Fourth, the thief coming at night refers to Jesus Christ coming at the end of the Tribulation. We are not of the night but of the day therefore we are looking forward to the Rapture and not the Second Coming.

Fifth, it is night when one will be taken and another left (Luke 17:3).

Sixth, Jesus characterizes the time when He leaves this earth as night (John 9:4). During the Tribulation God will be hiding His face from Israel, thus there will be intense darkness that will overcome them (Deuteronomy 31:17—18; Micah 3:4; Ezekiel 39:29). Note also that Job (as mentioned above) and David are both pictures of believing Israel going through the tribulation (Job 13:24—28; Psalm 13; 27:8—10; 44:33—26). This picture of God hiding His face from Israel is seen when the Disciples were in the boat in the storm with Jesus fast asleep as if He were not there (Matthew 8:23—27). Another picture is given in Mark 6:45—51 as the Disciples were crossing the Sea of Galilee. It is night and a storm arises but Jesus is not with them. However, He is able to see them from His vantage point on land. As far as they are concerned, Jesus is not with them, but in reality, He is watching them to make sure they arrive at their destination safely, just as He will during the Tribulation.

Seeing Paul contrasting this present Age of Grace as light and the coming Tribulation as dark helps open up the meaning of this chapter. When Paul says that we are not in darkness so that that day should overtake you as a thief (verse 4) he is again contrasting this age with the coming age. He was explaining that we, in the Body of Christ, are not in the darkness of the Tribulation. Instead, he continues, we are children of light (since we are believers and are connected to the ultimate source of light, who is the Light) and therefore we have nothing to do with those who will be going through the period of darkness called the Tribulation.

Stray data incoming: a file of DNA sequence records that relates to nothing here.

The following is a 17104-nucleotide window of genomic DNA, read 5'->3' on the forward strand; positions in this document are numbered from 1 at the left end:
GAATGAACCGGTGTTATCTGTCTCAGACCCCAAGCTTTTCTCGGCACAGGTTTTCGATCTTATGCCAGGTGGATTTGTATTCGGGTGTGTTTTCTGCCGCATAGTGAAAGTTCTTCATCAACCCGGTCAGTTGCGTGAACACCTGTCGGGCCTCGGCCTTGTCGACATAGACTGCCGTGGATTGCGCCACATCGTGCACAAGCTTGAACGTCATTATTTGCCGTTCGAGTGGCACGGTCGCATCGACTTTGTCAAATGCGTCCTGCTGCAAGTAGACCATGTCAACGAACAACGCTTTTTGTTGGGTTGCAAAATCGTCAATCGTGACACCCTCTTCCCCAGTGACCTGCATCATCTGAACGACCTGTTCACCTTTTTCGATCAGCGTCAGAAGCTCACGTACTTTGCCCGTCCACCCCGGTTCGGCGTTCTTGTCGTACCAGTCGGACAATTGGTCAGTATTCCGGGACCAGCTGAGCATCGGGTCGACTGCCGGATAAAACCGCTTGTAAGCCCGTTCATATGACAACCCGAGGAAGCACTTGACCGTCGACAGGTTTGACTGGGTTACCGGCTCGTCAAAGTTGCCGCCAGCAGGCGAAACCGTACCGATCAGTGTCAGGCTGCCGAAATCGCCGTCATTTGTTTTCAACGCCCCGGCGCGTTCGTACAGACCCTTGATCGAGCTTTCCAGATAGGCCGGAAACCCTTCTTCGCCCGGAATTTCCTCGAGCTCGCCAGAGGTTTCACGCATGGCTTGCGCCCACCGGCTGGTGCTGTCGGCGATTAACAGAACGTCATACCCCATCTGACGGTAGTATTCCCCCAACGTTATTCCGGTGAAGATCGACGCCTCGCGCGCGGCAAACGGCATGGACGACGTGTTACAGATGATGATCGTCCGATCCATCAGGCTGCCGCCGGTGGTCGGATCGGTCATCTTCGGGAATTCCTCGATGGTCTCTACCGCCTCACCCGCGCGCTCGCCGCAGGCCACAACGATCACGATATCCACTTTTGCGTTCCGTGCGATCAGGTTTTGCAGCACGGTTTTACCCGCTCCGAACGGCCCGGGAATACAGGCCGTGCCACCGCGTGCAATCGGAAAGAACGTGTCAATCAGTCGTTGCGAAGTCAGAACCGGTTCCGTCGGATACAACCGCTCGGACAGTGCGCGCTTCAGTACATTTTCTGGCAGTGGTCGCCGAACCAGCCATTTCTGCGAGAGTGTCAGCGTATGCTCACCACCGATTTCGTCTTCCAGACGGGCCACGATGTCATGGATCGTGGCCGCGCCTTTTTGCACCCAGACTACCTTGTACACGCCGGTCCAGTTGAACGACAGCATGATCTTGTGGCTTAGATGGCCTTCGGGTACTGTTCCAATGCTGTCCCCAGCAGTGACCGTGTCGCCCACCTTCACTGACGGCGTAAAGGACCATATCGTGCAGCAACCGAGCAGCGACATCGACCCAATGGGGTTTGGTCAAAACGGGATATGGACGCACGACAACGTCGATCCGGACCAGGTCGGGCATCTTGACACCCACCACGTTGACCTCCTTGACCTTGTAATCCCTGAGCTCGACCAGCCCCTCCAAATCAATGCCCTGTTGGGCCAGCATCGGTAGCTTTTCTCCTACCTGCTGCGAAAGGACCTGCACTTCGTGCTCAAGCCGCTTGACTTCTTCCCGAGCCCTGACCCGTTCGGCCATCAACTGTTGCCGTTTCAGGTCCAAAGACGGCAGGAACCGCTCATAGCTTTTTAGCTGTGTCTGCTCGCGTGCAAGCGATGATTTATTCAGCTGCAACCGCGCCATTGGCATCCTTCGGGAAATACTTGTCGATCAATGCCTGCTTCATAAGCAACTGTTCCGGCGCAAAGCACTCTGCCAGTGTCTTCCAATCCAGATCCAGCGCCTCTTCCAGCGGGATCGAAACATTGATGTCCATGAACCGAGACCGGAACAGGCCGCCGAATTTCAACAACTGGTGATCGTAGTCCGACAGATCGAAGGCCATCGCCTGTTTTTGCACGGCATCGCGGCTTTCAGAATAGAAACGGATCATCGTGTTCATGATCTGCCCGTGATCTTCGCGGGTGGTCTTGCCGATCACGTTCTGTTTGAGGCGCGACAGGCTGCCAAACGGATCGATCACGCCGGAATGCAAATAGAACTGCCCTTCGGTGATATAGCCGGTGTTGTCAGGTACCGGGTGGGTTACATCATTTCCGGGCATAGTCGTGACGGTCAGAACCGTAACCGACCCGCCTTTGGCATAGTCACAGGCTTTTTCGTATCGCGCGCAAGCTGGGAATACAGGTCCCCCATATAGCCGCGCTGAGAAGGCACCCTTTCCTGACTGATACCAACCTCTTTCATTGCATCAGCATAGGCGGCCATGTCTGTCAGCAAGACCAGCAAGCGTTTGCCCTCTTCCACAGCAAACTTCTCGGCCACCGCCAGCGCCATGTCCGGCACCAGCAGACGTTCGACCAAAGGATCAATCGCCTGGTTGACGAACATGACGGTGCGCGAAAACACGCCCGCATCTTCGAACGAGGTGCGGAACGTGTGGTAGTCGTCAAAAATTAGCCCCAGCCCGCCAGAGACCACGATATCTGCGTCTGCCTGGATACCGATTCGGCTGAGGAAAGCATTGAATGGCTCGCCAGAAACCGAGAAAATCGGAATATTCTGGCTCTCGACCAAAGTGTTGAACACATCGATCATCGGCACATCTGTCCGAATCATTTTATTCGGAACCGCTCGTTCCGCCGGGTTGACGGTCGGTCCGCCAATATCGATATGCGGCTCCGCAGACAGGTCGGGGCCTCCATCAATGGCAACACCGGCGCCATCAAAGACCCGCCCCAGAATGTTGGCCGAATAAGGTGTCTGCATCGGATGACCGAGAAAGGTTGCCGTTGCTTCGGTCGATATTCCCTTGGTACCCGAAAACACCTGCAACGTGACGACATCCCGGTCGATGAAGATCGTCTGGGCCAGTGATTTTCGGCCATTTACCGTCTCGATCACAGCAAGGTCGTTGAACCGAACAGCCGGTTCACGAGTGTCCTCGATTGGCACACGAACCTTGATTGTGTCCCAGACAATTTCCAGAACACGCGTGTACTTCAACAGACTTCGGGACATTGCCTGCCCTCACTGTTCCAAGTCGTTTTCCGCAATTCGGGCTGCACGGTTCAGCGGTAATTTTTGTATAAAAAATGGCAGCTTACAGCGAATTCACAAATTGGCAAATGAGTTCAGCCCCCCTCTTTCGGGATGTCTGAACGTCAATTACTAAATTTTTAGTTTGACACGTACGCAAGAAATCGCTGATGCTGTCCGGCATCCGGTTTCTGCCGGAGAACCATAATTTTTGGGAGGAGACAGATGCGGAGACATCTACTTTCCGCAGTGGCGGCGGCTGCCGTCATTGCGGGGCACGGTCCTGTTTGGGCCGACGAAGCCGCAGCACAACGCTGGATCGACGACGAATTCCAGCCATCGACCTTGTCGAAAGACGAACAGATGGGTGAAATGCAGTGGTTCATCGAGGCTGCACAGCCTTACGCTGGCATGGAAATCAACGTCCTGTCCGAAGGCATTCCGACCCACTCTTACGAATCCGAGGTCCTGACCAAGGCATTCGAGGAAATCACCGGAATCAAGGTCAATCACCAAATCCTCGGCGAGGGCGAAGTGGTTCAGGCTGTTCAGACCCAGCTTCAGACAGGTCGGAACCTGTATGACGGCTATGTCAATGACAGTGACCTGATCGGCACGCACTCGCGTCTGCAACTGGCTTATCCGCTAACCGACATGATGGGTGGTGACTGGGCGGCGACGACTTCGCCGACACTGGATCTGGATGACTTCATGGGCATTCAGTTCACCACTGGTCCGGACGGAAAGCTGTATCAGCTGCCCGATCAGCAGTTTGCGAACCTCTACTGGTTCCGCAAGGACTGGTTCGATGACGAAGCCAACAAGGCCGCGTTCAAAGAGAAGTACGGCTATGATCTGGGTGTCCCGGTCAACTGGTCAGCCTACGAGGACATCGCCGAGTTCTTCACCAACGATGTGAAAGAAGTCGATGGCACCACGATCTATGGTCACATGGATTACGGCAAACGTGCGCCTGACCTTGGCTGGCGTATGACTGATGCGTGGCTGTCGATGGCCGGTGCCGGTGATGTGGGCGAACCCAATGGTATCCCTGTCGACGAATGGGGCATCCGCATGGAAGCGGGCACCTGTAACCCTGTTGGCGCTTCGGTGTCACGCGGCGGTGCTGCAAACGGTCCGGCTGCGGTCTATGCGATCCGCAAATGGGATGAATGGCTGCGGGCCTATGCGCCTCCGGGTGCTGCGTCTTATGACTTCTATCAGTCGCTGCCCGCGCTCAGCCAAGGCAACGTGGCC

Since we are of the day, instead of sleeping, we need to stay alert and sober (carefully thinking things through) (verse 6). The days (of this Grace period) are short and we need to make the most of every opportunity before the Lord calls us home at the Rapture (Ephesians 5:15—17; Colossians 4:5—6). Paul continues in verse 8 with instructions for believers in this Age of Grace, to be sober (clearheaded) and to put on the breastplate of faith and love. When we are renewing the mind we have put off the things of the old nature and have put on the new (Ephesians 4:22—24). By renewing the mind (present tense, continual action) we are allowing Jesus Christ full control of our life. We have reckoned the old man dead (Romans 6:11) and have presented ourselves as a living sacrifice, fully usable to God (Romans 12:1—2). We have also put on the full armor of God (Ephesians 6:12—17). Putting on the breastplate of faith and love is not about salvation, rather, it is a demonstration that a person is saved. We will be able to stand firm when Satan attacks because of our understanding that we are secure in Christ. It is called the breastplate of faith and love because our faith is built on and comes out of Christ’s love for us. The helmet is also an important item of protection. In this case the helmet protects the mind in knowing that we will be saved from going through the fiery trials of the Tribulation. Although many use verse 9 to show that we were elect from ages past to be saved, it is the Tribulation that is in view here, and as believers in the Body of Christ, we were chosen to be caught up in the Rapture and miss the wrath that is to come in the Tribulation because we are blameless and will not come under any condemnation (Romans 8:1; 5:9; Colossians 1:22).